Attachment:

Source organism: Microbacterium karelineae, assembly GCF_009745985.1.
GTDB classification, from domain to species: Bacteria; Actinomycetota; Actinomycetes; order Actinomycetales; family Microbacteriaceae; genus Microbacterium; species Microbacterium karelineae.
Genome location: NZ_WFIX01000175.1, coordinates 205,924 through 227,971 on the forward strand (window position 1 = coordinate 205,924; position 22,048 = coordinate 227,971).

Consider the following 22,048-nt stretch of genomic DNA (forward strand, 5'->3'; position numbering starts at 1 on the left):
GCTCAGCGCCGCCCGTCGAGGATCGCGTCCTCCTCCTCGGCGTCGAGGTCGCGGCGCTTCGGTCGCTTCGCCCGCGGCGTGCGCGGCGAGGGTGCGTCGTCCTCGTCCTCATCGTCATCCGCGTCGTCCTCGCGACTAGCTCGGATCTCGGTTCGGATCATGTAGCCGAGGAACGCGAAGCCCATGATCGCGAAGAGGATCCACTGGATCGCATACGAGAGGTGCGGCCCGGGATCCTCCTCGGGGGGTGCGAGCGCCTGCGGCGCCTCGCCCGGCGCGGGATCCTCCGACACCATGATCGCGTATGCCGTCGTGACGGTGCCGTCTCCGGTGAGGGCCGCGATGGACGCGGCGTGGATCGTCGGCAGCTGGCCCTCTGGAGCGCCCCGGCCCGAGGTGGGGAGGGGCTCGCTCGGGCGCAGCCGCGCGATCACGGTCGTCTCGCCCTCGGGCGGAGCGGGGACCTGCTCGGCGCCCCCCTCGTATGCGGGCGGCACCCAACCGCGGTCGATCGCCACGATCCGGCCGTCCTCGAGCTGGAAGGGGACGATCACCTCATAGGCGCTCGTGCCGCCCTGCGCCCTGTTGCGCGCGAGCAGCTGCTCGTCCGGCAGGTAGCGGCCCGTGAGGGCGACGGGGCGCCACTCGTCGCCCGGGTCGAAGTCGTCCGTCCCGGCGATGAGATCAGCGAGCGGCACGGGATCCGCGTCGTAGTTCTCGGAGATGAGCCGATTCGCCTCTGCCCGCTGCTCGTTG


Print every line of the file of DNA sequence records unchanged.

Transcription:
Source organism: Microbacterium karelineae, assembly GCF_009745985.1.
GTDB classification, from domain to species: Bacteria; Actinomycetota; Actinomycetes; order Actinomycetales; family Microbacteriaceae; genus Microbacterium; species Microbacterium karelineae.
Genome location: NZ_WFIX01000175.1, coordinates 205,924 through 227,971 on the forward strand (window position 1 = coordinate 205,924; position 22,048 = coordinate 227,971).

Consider the following 22,048-nt stretch of genomic DNA (forward strand, 5'->3'; position numbering starts at 1 on the left):
GCTCAGCGCCGCCCGTCGAGGATCGCGTCCTCCTCCTCGGCGTCGAGGTCGCGGCGCTTCGGTCGCTTCGCCCGCGGCGTGCGCGGCGAGGGTGCGTCGTCCTCGTCCTCATCGTCATCCGCGTCGTCCTCGCGACTAGCTCGGATCTCGGTTCGGATCATGTAGCCGAGGAACGCGAAGCCCATGATCGCGAAGAGGATCCACTGGATCGCATACGAGAGGTGCGGCCCGGGATCCTCCTCGGGGGGTGCGAGCGCCTGCGGCGCCTCGCCCGGCGCGGGATCCTCCGACACCATGATCGCGTATGCCGTCGTGACGGTGCCGTCTCCGGTGAGGGCCGCGATGGACGCGGCGTGGATCGTCGGCAGCTGGCCCTCTGGAGCGCCCCGGCCCGAGGTGGGGAGGGGCTCGCTCGGGCGCAGCCGCGCGATCACGGTCGTCTCGCCCTCGGGCGGAGCGGGGACCTGCTCGGCGCCCCCCTCGTATGCGGGCGGCACCCAACCGCGGTCGATCGCCACGATCCGGCCGTCCTCGAGCTGGAAGGGGACGATCACCTCATAGGCGCTCGTGCCGCCCTGCGCCCTGTTGCGCGCGAGCAGCTGCTCGTCCGGCAGGTAGCGGCCCGTGAGGGCGACGGGGCGCCACTCGTCGCCCGGGTCGAAGTCGTCCGTCCCGGCGATGAGATCAGCGAGCGGCACGGGATCCGCGTCGTAGTTCTCGGAGATGAGCCGATTCGCCTCTGCCCGCTGCTCGTTG